By Ellanie Smit, The Namibian Sun
WINDHOEK: An online petition against Namibia’s sale of 170 elephants has already gained more than 1,000 signatures.
The petition on change.org, started by Eve Curtis from Canada, is directed to the environment ministry and its directorate of wildlife and national parks. By late yesterday afternoon a total of 1,078 people had signed the petition.
“Tell the Namibian government we are against selling entire herds to the highest bidder,” the petition headline read. The ministry last week advertised the tender to sell elephants in response to the drought and an increase in animal numbers coupled with human-elephant conflict.
The elephants are from the Omatjette, Grootfontein-Kavango Cattle Ranch and Grootfontein-Tsumkwe areas, as well as the Kamanjab commercial farming area.
“Namibia has decided to sell whole herds of elephants due to what they say is overpopulation rather than culling. They site that this will preserve their delicate social structure and rid the area of too many elephants. Is this really the answer? We have seen much underhandedness and political agendas as well as corruption in these solutions to wildlife management,” the petition said.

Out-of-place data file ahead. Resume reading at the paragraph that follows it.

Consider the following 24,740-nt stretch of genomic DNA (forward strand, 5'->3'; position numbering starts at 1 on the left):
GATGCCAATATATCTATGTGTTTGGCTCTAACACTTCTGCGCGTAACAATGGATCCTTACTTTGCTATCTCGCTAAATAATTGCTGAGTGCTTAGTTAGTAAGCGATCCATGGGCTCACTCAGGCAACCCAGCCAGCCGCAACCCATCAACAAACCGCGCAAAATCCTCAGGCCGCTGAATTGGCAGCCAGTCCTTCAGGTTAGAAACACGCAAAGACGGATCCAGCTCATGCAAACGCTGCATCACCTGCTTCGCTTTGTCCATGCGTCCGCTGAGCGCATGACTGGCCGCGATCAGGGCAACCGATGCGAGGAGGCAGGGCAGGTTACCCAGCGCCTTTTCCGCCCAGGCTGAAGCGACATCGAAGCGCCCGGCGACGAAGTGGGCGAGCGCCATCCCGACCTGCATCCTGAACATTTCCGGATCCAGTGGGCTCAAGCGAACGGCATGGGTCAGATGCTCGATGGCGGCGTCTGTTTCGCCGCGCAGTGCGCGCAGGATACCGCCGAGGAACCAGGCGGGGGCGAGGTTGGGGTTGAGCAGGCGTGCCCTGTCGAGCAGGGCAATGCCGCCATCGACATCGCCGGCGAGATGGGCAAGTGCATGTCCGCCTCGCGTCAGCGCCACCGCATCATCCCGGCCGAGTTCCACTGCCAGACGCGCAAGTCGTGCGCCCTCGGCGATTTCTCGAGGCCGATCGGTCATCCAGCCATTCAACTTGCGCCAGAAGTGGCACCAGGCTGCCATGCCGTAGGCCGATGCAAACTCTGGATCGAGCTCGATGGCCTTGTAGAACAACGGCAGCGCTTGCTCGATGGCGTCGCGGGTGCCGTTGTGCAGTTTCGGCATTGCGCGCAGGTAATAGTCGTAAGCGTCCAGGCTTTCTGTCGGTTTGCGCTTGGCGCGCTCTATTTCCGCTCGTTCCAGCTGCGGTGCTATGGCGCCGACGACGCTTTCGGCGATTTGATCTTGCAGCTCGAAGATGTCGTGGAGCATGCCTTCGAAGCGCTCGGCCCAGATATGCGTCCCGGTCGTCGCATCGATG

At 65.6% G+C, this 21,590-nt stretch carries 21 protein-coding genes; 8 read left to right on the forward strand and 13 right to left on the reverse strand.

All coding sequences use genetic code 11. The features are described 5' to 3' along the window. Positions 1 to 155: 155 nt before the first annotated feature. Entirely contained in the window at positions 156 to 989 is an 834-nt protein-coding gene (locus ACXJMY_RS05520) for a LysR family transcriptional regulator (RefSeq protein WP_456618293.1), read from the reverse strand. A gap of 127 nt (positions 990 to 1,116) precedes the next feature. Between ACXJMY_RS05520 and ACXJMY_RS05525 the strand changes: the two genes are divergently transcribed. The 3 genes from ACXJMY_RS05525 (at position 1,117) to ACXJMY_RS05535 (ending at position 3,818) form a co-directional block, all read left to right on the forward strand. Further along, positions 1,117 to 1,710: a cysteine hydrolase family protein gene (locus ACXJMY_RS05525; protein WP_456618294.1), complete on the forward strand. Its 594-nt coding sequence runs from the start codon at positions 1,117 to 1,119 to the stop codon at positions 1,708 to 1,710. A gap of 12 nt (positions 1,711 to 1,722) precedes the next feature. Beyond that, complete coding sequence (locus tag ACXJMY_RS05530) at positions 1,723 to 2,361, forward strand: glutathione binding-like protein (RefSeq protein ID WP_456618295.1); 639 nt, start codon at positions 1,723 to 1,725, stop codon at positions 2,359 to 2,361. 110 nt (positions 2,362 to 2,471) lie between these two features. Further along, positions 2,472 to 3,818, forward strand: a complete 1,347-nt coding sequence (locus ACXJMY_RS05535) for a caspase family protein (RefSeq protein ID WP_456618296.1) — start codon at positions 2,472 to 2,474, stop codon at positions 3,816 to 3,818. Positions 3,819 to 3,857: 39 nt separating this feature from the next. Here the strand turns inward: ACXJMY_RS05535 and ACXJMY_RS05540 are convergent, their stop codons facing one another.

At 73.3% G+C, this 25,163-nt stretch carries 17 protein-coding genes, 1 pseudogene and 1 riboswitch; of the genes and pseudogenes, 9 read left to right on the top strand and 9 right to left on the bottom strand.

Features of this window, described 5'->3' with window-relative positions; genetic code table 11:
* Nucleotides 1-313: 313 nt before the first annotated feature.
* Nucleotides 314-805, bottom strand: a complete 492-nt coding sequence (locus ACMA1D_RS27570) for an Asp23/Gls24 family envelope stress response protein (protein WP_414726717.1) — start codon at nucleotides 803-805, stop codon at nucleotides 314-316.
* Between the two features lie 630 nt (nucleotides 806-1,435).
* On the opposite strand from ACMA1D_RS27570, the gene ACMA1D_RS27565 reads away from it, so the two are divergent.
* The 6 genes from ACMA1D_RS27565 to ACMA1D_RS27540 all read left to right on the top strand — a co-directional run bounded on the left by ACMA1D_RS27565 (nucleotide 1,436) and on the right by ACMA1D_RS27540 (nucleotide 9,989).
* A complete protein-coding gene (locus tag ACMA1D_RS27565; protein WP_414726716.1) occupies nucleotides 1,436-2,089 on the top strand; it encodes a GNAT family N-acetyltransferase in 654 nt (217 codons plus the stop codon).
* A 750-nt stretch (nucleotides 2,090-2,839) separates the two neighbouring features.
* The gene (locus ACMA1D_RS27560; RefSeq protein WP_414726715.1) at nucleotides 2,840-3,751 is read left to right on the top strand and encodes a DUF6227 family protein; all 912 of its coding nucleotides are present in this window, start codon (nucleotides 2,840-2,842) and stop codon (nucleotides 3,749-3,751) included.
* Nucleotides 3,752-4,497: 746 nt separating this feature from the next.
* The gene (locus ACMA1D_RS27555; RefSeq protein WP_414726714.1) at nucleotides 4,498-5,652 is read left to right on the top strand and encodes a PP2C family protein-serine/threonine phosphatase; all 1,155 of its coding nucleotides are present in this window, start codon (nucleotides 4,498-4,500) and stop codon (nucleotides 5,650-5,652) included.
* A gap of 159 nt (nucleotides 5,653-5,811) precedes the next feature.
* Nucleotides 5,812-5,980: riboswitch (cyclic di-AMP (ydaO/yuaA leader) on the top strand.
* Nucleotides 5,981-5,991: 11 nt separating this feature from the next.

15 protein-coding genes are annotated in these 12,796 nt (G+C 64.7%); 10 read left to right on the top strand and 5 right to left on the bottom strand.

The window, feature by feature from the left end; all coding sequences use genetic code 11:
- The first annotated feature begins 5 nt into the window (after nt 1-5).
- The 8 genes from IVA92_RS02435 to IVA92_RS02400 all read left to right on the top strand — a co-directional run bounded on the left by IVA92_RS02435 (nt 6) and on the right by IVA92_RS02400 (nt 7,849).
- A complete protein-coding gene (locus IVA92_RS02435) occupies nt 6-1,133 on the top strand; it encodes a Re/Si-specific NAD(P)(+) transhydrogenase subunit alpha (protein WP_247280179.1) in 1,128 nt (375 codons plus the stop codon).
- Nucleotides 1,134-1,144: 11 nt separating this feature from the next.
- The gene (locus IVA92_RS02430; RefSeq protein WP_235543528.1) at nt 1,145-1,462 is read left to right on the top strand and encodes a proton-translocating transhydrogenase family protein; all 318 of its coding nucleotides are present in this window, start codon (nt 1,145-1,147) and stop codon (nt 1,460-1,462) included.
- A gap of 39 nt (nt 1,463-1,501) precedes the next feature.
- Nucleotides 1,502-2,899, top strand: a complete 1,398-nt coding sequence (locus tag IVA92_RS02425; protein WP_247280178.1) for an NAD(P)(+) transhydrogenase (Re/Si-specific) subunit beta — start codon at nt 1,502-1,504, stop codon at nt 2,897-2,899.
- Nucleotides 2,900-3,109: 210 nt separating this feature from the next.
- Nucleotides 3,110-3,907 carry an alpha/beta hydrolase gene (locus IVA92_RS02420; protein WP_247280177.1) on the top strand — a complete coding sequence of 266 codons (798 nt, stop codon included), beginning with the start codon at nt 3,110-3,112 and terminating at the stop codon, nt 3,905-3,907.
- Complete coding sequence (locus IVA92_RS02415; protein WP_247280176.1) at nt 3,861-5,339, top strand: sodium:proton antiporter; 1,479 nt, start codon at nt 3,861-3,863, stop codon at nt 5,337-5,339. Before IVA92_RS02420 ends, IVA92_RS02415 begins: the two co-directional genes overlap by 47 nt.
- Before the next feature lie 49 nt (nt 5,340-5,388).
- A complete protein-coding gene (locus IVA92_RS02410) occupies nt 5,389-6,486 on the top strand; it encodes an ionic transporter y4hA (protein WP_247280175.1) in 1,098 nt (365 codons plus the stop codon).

It further questions who the elephants will be sold to. “Safari parks in the Middle East or China? After the stress of capturing and transportation, how many will remain alive?”
The petition questioned how a herd can safely and compassionately be moved without trauma, adding that the psychological stress will be enough to cause long-lasting stress and death. “Can we trust the powers to be to sell to an ethical buyer? Does that exist? When we allow wildlife to be a commodity, there can be no good result nor happy ending. There has to be another solution.”
‘Life of Misery’
“What they are trying to do is remove the elephants to clear land for themselves! Liars!” signee Richard Dames wrote. Meanwhile, Richard Braham said it is outrageous and unacceptable to sell off elephants into a “life of misery. The stench of greed and corruption is vile,” he added.
Brenda Reid described it as disgusting, while Jane Miller said government should find a better way of dealing with the animals.
On Twitter, a campaign #NoElephantAuction has also been started, with tweets claiming that Namibia is selling its national heritage.
The ministry said it would sell the animals to anyone in Namibia or abroad that meets strict criteria, which include quarantine facilities and a game-proof fence certificate for the property where the elephants will be kept. For export purposes, the Convention on International Trade in Endangered Species requirements must be met, the ministry added.
Foreign buyers must also provide proof that conservation authorities in their countries will permit them to export elephants.